This past Saturday, Michael C. Gross, Pratt alumnus and award winning art director, attended the Institute’s annual Alumni Day to participate in the program “Creative Conversation.” Best known as the creator of the famous Ghostbuster’s logo–an iconic image that jumpstarted his career in film–Mr. Gross sat down with Pratt’s Film and Video Chair, Jorge Oliver to discuss his rich career in front of an audience of alumni, students and the general public.
As Michael V. Sclafani, Director of Alumni Relations, said, “There is so much more to him than just this logo.” Mr. Gross has designed posters for the Mexico Olympics in 1968, some of which are displayed in the Museum of Modern Art, worked for Esquire, the Mobil Oil Company (he left after being reprimanded about how he worded his memos) and is even responsible for the success of National Lampoon. When he was partner in the design firm Pellegrini Kaestle and Gross, his clients included John Lennon, the Muppets, and Columbia Records.
On stage, Mr. Gross looked relaxed, answering questions with witty and detailed anecdotes. When asked when he first discovered he was an artist, Gross replied, “All I knew was I could draw at three years old.” He claimed the first time he ever realized art held power was in the fourth grade, when he drew naked women and passed them to the class bully in an attempt to get on his good side. He said, “It is one thing to draw for yourself, and one thing to see art affect other people.”
When Mr. Gross finally reached Hollywood, he landed his first film after three weeks, even though he claims now that he knew nothing about movies. Ivan Reitman and Mr. Gross had a long partnership that began with Gross’s first animation film, Heavy Metal, and Mr. Gross served as an associate producer with Mr. Reitman again on Ghostbusters–the audience leaned forward a bit at the mention of the famous film.
The iconic symbol was, in fact, originally intended only to be seen on the side of the van and on the Ghostbuster’s jackets. The icon “grew out of something that was almost purely accidental,” Mr. Gross said. Columbia Pictures did not own the rights to the name ‘Ghostbusters,’ but the studio was in talks to acquire it. So when the team wanted to release a teaser poster, they were still not allowed to use the name. In a moment of artistic genius, Mr. Gross told them to only use the logo. He attributes the logo’s success to circumstance: “They couldn’t say Ghostbusters because they didn’t have the name yet.”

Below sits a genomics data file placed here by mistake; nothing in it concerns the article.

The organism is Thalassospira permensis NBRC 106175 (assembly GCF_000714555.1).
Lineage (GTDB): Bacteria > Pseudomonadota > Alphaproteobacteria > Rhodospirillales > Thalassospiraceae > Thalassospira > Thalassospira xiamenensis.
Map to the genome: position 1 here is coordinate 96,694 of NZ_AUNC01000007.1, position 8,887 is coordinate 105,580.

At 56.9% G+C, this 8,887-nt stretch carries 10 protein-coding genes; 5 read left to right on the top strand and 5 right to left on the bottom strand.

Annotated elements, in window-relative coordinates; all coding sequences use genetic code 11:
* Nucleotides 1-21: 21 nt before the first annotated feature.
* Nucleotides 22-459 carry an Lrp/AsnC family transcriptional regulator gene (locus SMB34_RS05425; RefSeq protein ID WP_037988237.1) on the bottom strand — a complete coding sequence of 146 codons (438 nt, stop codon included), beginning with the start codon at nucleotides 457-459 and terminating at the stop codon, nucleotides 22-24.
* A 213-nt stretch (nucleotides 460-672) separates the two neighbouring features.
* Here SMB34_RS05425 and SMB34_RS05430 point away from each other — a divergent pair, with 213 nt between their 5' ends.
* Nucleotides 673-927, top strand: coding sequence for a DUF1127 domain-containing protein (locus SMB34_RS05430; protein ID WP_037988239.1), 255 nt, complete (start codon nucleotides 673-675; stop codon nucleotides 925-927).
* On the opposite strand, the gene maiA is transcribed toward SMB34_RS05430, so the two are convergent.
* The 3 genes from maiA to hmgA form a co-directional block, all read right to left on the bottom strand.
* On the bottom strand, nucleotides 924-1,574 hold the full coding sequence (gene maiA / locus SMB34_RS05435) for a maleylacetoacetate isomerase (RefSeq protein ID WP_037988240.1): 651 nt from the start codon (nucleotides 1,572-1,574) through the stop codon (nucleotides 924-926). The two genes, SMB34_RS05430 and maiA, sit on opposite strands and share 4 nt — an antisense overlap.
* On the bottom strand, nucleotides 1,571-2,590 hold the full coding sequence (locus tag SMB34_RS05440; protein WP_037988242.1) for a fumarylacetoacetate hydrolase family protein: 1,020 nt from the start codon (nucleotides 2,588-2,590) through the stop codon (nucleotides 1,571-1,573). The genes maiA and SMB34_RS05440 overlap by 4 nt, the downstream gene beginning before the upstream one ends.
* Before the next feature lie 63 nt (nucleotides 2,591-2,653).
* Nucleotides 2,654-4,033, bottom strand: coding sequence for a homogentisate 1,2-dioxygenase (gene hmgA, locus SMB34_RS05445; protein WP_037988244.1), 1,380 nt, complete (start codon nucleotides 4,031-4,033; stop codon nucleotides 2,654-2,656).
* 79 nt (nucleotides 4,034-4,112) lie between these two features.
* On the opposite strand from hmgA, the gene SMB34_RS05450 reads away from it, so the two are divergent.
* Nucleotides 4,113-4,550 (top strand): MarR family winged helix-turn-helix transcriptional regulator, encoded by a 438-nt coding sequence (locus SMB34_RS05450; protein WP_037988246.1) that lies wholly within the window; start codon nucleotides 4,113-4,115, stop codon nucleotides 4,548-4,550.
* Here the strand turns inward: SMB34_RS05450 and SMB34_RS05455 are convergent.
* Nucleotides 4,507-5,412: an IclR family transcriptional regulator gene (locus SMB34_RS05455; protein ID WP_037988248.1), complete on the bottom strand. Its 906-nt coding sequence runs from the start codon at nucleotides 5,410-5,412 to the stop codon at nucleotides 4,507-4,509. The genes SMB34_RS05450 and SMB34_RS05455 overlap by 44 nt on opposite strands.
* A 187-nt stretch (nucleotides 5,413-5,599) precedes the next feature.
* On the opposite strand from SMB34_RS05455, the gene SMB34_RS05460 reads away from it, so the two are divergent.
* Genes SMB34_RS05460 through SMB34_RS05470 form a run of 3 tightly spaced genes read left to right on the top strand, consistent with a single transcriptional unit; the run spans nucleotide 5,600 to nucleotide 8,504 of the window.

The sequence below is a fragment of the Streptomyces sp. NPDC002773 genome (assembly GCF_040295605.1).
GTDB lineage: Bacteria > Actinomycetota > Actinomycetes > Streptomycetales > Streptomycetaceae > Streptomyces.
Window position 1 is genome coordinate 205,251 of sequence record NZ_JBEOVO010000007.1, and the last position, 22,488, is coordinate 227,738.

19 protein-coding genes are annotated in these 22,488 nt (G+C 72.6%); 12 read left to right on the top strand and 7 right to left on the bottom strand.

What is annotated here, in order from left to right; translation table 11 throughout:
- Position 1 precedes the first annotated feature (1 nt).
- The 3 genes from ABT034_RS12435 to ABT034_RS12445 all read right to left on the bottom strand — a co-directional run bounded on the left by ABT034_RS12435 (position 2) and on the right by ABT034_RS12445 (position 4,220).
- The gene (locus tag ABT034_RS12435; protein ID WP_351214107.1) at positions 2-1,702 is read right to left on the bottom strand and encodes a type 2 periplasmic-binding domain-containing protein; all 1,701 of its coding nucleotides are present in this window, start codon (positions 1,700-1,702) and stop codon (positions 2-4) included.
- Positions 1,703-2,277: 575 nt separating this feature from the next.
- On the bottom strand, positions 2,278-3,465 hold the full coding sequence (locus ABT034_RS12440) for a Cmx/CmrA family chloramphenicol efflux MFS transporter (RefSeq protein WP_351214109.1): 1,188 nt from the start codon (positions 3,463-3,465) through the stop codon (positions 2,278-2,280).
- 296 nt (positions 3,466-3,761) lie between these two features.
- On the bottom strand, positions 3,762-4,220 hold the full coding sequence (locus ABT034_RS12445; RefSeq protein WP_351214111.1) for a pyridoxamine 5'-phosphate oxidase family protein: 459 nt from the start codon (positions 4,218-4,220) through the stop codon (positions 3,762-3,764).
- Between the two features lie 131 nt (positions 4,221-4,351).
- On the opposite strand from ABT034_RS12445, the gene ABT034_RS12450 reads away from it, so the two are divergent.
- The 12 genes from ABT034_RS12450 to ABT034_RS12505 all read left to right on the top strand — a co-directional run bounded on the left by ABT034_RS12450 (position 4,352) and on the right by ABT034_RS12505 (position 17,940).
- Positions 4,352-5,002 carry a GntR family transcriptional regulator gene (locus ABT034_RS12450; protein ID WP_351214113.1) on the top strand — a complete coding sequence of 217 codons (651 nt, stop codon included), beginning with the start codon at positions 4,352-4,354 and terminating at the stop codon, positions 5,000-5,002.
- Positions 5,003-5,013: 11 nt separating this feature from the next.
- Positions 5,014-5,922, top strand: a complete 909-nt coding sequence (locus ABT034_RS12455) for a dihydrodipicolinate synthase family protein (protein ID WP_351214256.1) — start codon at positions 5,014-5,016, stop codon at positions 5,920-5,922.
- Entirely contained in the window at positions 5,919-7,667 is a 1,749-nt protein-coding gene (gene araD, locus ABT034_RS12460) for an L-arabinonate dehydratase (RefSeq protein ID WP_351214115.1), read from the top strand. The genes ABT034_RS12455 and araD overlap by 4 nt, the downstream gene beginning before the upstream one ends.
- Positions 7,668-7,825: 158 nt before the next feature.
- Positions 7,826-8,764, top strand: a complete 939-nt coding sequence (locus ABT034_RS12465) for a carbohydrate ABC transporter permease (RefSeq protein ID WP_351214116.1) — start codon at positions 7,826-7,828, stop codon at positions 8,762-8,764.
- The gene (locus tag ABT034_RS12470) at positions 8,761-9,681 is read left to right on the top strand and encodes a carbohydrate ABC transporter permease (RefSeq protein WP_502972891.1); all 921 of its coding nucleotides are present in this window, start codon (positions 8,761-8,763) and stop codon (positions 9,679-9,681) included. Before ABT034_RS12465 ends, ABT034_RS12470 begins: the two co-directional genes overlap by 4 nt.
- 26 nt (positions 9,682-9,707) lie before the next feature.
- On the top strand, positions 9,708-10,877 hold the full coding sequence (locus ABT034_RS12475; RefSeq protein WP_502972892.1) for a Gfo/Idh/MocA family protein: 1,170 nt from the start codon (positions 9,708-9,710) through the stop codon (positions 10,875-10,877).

After 11 films, Mr. Gross ran out of steam and left Hollywood. He moved to Italy with his wife, twenty-one bags, and a dog, where he tried painting. “I discover[ed] I’m a shitty painter,” he said wryly. Now he lives in California where he can “paint when I feel like it and photograph when I feel like it.” Which is an understatement, because Mr. Gross has curated for the Oceanside Museum of Art and has had a few exhibits of his own paintings featured in others. Mr. Gross was diagnosed with terminal cancer, which inspired him to be a part of the project Flip Cancer, a movement using art to inspire, comfort and raise money for cancer patients.
As for his fake-it-till-you-make-it Hollywood career, Mr. Gross told the Observer, “In any place where you feel you are driving forward and you got to take that leap or that chance: yes, don’t be afraid of lying about what you know—if you have the courage and the belief in the back of your head that you can learn it fast enough… You just got to land running and then you walk around as if you know what you’re doing and then you go home at night and you vomit. You just have to go in. You have beliefs and dreams and you pursue them.”